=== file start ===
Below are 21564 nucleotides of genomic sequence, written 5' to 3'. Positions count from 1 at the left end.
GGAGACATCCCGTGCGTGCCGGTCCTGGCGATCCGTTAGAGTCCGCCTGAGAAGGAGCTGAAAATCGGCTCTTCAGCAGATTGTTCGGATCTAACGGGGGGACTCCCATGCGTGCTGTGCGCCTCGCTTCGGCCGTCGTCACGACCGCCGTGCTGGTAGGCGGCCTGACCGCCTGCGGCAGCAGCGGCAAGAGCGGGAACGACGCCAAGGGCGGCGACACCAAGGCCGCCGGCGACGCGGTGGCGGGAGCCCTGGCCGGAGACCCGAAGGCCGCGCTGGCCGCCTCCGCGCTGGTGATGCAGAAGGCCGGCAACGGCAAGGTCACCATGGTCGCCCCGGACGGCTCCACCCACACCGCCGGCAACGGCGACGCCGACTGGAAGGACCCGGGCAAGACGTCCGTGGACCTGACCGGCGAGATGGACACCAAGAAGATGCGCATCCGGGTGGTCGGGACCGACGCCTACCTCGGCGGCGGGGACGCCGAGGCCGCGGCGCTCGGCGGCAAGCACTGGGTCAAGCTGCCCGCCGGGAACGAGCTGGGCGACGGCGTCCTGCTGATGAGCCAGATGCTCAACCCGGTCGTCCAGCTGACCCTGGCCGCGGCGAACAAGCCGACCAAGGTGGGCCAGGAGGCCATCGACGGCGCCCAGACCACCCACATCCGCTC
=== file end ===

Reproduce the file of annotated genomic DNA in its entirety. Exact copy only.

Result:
Below are 21564 nucleotides of genomic sequence, written 5' to 3'. Positions count from 1 at the left end.
GGAGACATCCCGTGCGTGCCGGTCCTGGCGATCCGTTAGAGTCCGCCTGAGAAGGAGCTGAAAATCGGCTCTTCAGCAGATTGTTCGGATCTAACGGGGGGACTCCCATGCGTGCTGTGCGCCTCGCTTCGGCCGTCGTCACGACCGCCGTGCTGGTAGGCGGCCTGACCGCCTGCGGCAGCAGCGGCAAGAGCGGGAACGACGCCAAGGGCGGCGACACCAAGGCCGCCGGCGACGCGGTGGCGGGAGCCCTGGCCGGAGACCCGAAGGCCGCGCTGGCCGCCTCCGCGCTGGTGATGCAGAAGGCCGGCAACGGCAAGGTCACCATGGTCGCCCCGGACGGCTCCACCCACACCGCCGGCAACGGCGACGCCGACTGGAAGGACCCGGGCAAGACGTCCGTGGACCTGACCGGCGAGATGGACACCAAGAAGATGCGCATCCGGGTGGTCGGGACCGACGCCTACCTCGGCGGCGGGGACGCCGAGGCCGCGGCGCTCGGCGGCAAGCACTGGGTCAAGCTGCCCGCCGGGAACGAGCTGGGCGACGGCGTCCTGCTGATGAGCCAGATGCTCAACCCGGTCGTCCAGCTGACCCTGGCCGCGGCGAACAAGCCGACCAAGGTGGGCCAGGAGGCCATCGACGGCGCCCAGACCACCCACATCCGCTC